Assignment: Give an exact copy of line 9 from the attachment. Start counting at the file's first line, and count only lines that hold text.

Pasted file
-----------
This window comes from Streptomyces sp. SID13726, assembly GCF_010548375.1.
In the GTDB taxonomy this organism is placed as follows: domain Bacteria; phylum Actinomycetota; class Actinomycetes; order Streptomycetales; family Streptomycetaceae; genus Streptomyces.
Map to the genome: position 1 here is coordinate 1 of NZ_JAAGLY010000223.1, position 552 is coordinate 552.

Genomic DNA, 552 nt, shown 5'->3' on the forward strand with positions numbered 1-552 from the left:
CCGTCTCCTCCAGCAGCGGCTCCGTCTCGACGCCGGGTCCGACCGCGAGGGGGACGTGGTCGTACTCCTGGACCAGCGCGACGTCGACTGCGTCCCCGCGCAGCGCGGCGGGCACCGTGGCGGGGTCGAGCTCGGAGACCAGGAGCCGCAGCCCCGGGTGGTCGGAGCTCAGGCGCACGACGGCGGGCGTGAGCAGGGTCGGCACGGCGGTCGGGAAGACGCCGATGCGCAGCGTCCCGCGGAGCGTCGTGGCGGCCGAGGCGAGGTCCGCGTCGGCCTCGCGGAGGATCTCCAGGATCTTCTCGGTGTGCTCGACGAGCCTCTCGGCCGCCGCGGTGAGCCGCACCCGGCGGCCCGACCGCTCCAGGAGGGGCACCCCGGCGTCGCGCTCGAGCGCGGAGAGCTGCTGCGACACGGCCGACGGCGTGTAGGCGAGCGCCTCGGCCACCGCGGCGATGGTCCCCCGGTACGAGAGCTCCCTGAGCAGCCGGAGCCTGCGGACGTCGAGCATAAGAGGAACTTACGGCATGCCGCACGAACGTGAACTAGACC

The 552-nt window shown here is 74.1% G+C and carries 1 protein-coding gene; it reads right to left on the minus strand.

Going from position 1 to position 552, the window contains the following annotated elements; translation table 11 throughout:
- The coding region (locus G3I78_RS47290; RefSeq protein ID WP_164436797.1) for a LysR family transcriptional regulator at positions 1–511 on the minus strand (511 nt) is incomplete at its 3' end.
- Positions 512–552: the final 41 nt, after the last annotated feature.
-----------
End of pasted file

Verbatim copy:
- Positions 512–552: the final 41 nt, after the last annotated feature.